There is increasing interest in the prospects for managed market reforms in developing countries, stimulated by current reforms and policy debates in developed countries, and by perceptions of widespread public sector inefficiency in many countries. This review examines the prospects for such reforms in a developing country context, primarily by drawing on the arguments and evidence emerging from developed countries, with a specific focus on the provision of hospital services. The paper begins with a discussion of the current policy context of these reforms, and their main features. It argues that while current and proposed reforms vary in detail, most have in common the introduction of competition in the provision of health care, with the retention of a public monopoly of financing, and that this structure emerges from the dual goals of addressing current public sector inefficiencies while retaining the known equity and efficiency advantages of public health systems. The paper then explores the theoretical arguments and empirical evidence for and against these reforms, and examines their relevance for developing countries. Managed markets are argued to enhance both efficiency and equity. These arguments are analysed in terms of three distinct claims made by their proponents: that managed markets will promote increased provider competition, and hence, provider efficiency; that contractual relationships are more efficient than direct management; and that the benefits of managed markets will outweigh their costs. The analysis suggests that on all three issues, the theoretical arguments and empirical evidence remain ambiguous, and that this ambiguity is attributable in part to poor understanding of the behaviour of health sector agents within the market, and to the limited experience with these reforms. In the context of developing countries, the paper argues that most of the conditions required for successful implementation of these reforms are absent in all but a few, richer developing countries, and that the costs of these reforms, particularly in equity terms, are likely to pose substantial problems. Extensive managed market reforms are therefore unlikely to succeed, although limited introduction of particular elements of these reforms may be more successful. Developed country experience is useful in defining the conditions under which such limited reforms may succeed. There is an urgent need to evaluate the existing experience of different forms of contracting in developing countries, as well as to interpret emerging evidence from developed country reforms in the light of conditions in developing countries.  (+info)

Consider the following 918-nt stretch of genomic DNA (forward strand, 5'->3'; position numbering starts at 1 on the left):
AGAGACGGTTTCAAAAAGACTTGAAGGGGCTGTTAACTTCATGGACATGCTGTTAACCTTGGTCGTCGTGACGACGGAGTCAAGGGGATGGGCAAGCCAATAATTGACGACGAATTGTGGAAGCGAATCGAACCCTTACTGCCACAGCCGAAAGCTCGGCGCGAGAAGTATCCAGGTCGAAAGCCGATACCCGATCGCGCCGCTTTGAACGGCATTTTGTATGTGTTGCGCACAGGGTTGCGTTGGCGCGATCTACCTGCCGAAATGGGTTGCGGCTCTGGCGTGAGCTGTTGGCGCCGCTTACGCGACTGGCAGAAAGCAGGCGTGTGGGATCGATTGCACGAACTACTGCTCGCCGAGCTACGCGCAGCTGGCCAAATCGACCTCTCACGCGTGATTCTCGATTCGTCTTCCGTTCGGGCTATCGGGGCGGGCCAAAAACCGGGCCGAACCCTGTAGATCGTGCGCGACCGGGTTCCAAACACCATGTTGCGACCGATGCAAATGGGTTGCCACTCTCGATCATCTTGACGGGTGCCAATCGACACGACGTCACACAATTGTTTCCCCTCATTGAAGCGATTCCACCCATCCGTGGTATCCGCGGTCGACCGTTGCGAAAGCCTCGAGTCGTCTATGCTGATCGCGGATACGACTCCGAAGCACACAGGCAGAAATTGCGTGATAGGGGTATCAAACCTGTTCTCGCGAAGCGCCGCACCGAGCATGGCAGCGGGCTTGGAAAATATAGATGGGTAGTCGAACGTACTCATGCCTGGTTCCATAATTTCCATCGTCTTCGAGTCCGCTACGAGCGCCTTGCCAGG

(4/709) The state of health planning in the '90s.

The art of health planning is relatively new in many developing countries and its record is not brilliant. However, for policy makers committed to sustainable health improvements and the principle of equity, it is an essential process, and in need of improvement rather than minimalization. The article argues that the possibility of planning playing a proper role in health care allocative decisions is increasingly being endangered by a number of developments. These include the increasing use of projects, inappropriate decentralization policies, and the increasing attention being given to NGOs. More serious is the rise of New Right thinking which is undermining the role of the State altogether in health care provision. The article discusses these developments and makes suggestions as to possible action needed to counteract them.  (+info)